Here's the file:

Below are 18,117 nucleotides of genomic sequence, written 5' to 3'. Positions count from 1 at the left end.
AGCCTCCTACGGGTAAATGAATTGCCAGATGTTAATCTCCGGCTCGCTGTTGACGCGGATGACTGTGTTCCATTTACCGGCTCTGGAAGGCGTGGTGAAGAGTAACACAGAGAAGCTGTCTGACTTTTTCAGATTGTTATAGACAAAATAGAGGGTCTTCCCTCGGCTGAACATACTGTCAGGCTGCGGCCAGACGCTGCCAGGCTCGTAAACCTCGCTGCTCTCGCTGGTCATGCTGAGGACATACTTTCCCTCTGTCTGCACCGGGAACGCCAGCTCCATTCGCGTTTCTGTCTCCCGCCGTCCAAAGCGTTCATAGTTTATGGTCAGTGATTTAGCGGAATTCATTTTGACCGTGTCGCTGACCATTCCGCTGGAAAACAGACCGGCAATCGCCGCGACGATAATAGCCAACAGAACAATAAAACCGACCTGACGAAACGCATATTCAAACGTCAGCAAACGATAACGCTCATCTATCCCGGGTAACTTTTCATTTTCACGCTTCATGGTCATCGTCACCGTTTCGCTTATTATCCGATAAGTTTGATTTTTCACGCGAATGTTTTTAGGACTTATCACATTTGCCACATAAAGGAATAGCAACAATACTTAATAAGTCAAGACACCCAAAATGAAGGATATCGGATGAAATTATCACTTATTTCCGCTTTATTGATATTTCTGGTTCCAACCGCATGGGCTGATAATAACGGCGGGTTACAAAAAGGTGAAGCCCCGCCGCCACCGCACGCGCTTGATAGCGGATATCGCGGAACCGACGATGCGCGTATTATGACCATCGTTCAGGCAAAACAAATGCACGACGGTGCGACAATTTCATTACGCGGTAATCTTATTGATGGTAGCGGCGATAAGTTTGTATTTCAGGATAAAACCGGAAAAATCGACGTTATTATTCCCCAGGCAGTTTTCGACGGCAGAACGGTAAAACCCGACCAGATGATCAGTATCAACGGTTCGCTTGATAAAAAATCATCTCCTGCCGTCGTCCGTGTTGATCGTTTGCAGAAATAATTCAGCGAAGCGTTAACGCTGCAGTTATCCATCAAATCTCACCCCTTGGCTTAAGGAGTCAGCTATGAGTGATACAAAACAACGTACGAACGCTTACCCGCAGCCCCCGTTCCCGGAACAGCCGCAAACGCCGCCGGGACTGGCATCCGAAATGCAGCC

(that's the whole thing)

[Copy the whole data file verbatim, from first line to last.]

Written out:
Below are 18,117 nucleotides of genomic sequence, written 5' to 3'. Positions count from 1 at the left end.
AGCCTCCTACGGGTAAATGAATTGCCAGATGTTAATCTCCGGCTCGCTGTTGACGCGGATGACTGTGTTCCATTTACCGGCTCTGGAAGGCGTGGTGAAGAGTAACACAGAGAAGCTGTCTGACTTTTTCAGATTGTTATAGACAAAATAGAGGGTCTTCCCTCGGCTGAACATACTGTCAGGCTGCGGCCAGACGCTGCCAGGCTCGTAAACCTCGCTGCTCTCGCTGGTCATGCTGAGGACATACTTTCCCTCTGTCTGCACCGGGAACGCCAGCTCCATTCGCGTTTCTGTCTCCCGCCGTCCAAAGCGTTCATAGTTTATGGTCAGTGATTTAGCGGAATTCATTTTGACCGTGTCGCTGACCATTCCGCTGGAAAACAGACCGGCAATCGCCGCGACGATAATAGCCAACAGAACAATAAAACCGACCTGACGAAACGCATATTCAAACGTCAGCAAACGATAACGCTCATCTATCCCGGGTAACTTTTCATTTTCACGCTTCATGGTCATCGTCACCGTTTCGCTTATTATCCGATAAGTTTGATTTTTCACGCGAATGTTTTTAGGACTTATCACATTTGCCACATAAAGGAATAGCAACAATACTTAATAAGTCAAGACACCCAAAATGAAGGATATCGGATGAAATTATCACTTATTTCCGCTTTATTGATATTTCTGGTTCCAACCGCATGGGCTGATAATAACGGCGGGTTACAAAAAGGTGAAGCCCCGCCGCCACCGCACGCGCTTGATAGCGGATATCGCGGAACCGACGATGCGCGTATTATGACCATCGTTCAGGCAAAACAAATGCACGACGGTGCGACAATTTCATTACGCGGTAATCTTATTGATGGTAGCGGCGATAAGTTTGTATTTCAGGATAAAACCGGAAAAATCGACGTTATTATTCCCCAGGCAGTTTTCGACGGCAGAACGGTAAAACCCGACCAGATGATCAGTATCAACGGTTCGCTTGATAAAAAATCATCTCCTGCCGTCGTCCGTGTTGATCGTTTGCAGAAATAATTCAGCGAAGCGTTAACGCTGCAGTTATCCATCAAATCTCACCCCTTGGCTTAAGGAGTCAGCTATGAGTGATACAAAACAACGTACGAACGCTTACCCGCAGCCCCCGTTCCCGGAACAGCCGCAAACGCCGCCGGGACTGGCATCCGAAATGCAGCC